Vertujeni tragedy of 1941

Another tragic date of the Jewish history in Bessarabia. On September 12, 1941 evacuation began from the transit camp of Vertujeni. The documents of the National Archives of the Republic of Moldova, presented below, will give an idea of ​​the Romanian authorities’ plans to implement this operation.

What preceded this?

Vertujeni was a Jewish agricultural settlement in the Soroca district, founded in 1838. On the eve of the war, about 2,000 Jews lived here. With the outbreak of the war, part of the inhabitants moved across the Dniester (some of them managed to evacuate deeper into the USSR), those who remained ones were killed, and their houses were looted by local residents.

In August, until the status of the Ukrainian territories, which were to join Romania, was not established, camps and ghettos began to be created in Bessarabia. By the end of August, about 80,000 Jews were imprisoned here: Vertujeni – 22969, Edinet-11762, Marculeshty-11000, Securiany-10365, Reutel-3253, Riscani-3072, Limbeni Noi-2634, 5-6 thousand in the south. In the Kishinev ghetto were put 11525 people.

Vertujeni transit camp was filled gradually. On August 17, 13 thousand Jews from the north of Bessarabia, who were deported to Ukraine by the Romanians, but at the insistence of the German authorities were returned to Bessarabia, filled the place. The next day, another four thousand Jews from Lipcani, and on August 21 several thousand from the small camps and villages of Soroca County arrived.

Jews were tired of two months of walking along both banks of the Dniester. They have nothing to sell, everything has already been taken from or lost on the road or in the camp. Despite poverty, they must pay two lei for each person who left the camp in search of food. There was almost no water; people spend hours at a few camp wells. They had to do hard and useless work.

Because of crowding, hunger, thirst, diseases and exhaustion, 50 to 100 people died daily in the camp. Colonel Alexandru Constantinescu, the camp commandant, could not agree with the existing situation of the Jews, and left his post.

From the memoirs of the native Clara Lyubarskaya:

“… In Vertujeni, every day many people died of hunger and disease. The men were taken to works and they began to pave the way. They were helped by children and girls. Me and my sisters were also taken to the barracks, where we washed clothes, cleaned, helped in the kitchen. Nothing was paid, but we received gave some food: sometimes extra potatoes or a little corn flour. To have money, it was necessary to go to the market and sell something…”

From the memories of Sarah Shechter:

“… We were told that the column would go further to Vertujeni. The sick were told to wait for the carts. There was a rumor that those who remain will be shot. With us we had an old sick grandmother, and we stayed. A few days later, the Moldovans on carts really came for us.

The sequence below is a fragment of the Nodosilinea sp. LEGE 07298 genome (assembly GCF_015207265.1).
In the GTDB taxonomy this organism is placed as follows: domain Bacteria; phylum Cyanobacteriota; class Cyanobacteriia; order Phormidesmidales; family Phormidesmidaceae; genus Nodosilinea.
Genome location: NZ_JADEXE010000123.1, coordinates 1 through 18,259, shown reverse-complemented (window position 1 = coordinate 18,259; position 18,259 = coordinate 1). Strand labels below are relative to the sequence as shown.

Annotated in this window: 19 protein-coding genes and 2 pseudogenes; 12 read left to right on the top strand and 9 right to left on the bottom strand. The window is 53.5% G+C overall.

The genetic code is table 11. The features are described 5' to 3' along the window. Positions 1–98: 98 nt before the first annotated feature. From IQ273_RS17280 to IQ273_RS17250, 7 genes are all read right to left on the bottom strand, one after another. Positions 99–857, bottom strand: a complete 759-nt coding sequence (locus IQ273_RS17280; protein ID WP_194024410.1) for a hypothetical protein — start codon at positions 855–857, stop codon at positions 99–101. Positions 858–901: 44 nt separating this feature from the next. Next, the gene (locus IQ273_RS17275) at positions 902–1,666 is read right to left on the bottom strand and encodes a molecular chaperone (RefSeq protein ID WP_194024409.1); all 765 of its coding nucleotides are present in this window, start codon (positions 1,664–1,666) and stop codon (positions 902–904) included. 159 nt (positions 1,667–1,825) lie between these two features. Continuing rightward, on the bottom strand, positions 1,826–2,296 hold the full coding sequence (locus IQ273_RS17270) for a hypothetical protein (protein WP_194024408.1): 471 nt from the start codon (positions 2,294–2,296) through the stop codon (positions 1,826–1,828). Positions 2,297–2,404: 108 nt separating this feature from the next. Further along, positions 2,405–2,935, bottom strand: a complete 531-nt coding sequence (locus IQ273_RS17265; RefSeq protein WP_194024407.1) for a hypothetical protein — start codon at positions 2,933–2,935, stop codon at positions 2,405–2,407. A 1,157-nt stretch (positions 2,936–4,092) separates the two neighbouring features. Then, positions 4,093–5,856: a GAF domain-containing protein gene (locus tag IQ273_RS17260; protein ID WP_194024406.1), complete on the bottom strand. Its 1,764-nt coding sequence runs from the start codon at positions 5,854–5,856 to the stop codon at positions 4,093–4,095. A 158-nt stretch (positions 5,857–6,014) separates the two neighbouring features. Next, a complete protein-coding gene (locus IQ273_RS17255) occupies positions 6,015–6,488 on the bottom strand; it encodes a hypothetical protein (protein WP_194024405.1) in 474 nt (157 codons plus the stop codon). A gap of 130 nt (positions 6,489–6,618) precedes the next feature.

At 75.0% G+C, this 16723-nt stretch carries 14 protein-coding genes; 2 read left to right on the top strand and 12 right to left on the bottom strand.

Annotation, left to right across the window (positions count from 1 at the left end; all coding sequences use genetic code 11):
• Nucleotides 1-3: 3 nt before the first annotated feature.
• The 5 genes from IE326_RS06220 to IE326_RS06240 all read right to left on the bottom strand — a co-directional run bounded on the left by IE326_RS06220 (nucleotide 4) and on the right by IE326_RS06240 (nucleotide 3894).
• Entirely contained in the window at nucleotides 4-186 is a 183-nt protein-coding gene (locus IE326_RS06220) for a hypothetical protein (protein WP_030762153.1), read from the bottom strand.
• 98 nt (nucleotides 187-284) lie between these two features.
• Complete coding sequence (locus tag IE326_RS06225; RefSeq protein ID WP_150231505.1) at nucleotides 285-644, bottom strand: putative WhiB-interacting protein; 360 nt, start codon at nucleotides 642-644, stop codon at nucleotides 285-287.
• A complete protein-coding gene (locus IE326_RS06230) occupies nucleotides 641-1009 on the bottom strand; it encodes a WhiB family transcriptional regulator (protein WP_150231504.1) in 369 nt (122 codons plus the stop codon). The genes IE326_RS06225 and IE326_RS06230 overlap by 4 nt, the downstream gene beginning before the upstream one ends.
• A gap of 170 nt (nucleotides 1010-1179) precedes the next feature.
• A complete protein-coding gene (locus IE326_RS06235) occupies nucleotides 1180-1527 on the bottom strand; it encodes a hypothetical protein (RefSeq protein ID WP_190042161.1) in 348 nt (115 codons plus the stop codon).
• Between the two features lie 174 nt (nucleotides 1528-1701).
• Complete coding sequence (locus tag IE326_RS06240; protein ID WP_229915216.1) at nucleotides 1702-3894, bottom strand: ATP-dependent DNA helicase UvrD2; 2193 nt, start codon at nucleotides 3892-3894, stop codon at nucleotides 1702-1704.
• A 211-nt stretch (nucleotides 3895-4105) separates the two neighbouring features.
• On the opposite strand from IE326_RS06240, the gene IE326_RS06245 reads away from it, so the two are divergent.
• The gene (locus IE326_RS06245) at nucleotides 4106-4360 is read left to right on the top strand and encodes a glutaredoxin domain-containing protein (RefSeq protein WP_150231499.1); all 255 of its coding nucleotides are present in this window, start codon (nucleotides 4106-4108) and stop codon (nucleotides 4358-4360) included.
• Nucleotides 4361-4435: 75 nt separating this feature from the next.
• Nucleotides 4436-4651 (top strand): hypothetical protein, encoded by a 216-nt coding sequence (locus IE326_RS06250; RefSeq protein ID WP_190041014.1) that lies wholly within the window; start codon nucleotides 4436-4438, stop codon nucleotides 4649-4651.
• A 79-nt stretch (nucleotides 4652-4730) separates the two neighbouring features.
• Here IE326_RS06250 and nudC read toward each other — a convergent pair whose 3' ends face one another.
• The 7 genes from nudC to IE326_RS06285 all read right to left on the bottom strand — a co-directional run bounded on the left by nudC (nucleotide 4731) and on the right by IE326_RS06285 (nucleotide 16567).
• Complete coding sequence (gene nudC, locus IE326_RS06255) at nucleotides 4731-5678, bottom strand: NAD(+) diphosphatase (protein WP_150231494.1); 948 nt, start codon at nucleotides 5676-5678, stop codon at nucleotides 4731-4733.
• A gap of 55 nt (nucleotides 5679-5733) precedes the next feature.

The man who drove us turned out to be a decent person. When we reached Vertujeni, my mother wanted to thank him – to give him a winter jacket. He did not take it – he looked at us and left.

On the way I saw a terrible picture: an elderly woman was standing on the knees near the road – completely naked, only she a headscarf was thrown on her back. She stood with her head down, not even turned back to the road. In the same place was an elderly man in lingerie. He lay all stretched out. Maybe he was already dead.

 … In Vertujeni, we lived in a room with several families. Water was taken from the waterfall. It was good, clean, but it was necessary to go far up the hill. Water was a great delicacy. ”

The new commandant Colonel Vasile Agapi and Captains Buradescu and Radulescu did everything to humiliate and destroy Jews – they tortured, deprived of water and food, personally killed, raped women, and seized valuables.

On September 10, 1941, the camp administration was ordered to deport Jews to Transnistria.

Here are the documents that guided them:


  1. Instructions

On the evacuation of Jews from the camp of Vertujeni – Soroca County

In accordance with the order of Mr. General, the following is required:

Evacuation of 22,150 Jews from the Vertujeni -Soroca camp will begin on September 12, 1941 precisely at 8 o’clock to cross the Dniester to Ukraine

There are two routes for evacuation:

  1. a) to the crossing point Coseuti from Vertujeni on the way east through the village of Cremenea then along the highway Gura-Kamenka-Soroca, Soroca-Cosauti
  2. b) to the point of transition Rezina by Vertujeni -Temeleuţi-Vyskauţi-Topurde-Cushmira-Mateuts-Rezina

Jews from the camp will be gathered into groups of up to 1600 people, including children, for each route, and an escort will also be formed.